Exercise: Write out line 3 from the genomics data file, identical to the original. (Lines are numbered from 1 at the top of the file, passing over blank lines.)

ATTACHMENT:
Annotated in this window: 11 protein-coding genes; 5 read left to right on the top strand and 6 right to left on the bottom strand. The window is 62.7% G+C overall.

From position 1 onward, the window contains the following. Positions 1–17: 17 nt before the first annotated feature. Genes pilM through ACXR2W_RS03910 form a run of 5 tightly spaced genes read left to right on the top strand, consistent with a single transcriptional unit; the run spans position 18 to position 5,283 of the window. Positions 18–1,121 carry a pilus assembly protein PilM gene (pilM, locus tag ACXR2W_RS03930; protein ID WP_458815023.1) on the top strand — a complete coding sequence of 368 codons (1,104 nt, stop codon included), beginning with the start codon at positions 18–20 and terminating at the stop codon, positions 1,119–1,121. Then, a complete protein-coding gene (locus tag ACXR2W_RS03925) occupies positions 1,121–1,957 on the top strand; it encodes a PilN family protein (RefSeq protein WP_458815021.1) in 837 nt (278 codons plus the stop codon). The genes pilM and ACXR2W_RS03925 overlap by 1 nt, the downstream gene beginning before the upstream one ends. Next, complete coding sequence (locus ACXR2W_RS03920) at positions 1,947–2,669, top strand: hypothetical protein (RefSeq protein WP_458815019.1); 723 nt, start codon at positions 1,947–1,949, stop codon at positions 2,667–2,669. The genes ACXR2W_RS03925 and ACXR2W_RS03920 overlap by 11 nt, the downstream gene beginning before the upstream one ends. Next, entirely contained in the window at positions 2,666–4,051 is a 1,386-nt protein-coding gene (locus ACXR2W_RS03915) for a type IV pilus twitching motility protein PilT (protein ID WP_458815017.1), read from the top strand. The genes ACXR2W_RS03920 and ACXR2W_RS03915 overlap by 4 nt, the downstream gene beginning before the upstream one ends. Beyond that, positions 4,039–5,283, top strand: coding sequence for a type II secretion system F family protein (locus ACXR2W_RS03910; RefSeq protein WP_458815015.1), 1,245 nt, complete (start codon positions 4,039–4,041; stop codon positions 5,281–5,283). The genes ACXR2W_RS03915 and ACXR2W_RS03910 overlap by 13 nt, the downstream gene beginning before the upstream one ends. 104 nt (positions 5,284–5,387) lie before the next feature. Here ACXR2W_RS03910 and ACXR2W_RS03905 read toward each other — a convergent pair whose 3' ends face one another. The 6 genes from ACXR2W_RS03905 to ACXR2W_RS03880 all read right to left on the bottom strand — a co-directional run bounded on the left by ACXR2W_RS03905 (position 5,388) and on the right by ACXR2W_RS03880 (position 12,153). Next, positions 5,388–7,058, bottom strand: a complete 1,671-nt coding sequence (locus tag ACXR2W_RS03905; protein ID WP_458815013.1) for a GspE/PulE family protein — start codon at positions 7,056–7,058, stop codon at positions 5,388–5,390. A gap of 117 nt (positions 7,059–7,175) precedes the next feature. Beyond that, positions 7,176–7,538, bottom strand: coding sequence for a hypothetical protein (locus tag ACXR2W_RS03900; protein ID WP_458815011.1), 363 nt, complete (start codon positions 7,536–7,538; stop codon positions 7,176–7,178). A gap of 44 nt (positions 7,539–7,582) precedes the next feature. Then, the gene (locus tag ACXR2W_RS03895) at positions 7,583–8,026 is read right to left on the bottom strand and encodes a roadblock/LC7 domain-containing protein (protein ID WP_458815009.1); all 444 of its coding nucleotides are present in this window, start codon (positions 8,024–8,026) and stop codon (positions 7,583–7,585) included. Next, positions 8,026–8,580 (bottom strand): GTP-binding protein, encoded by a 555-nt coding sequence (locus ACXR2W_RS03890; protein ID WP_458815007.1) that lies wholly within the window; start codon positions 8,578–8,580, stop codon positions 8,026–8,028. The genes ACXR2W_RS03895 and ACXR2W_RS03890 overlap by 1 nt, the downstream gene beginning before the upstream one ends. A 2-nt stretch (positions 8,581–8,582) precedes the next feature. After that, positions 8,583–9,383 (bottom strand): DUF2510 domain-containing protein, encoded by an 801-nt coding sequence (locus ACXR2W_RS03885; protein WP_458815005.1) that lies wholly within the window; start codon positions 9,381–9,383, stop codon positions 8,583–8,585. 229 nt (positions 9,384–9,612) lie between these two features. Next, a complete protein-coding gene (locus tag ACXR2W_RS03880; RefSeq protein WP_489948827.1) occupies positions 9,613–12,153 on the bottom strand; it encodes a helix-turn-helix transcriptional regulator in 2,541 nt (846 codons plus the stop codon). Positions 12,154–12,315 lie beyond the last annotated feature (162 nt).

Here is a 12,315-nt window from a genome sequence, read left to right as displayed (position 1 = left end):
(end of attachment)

Here is a 12,315-nt window from a genome sequence, read left to right as displayed (position 1 = left end):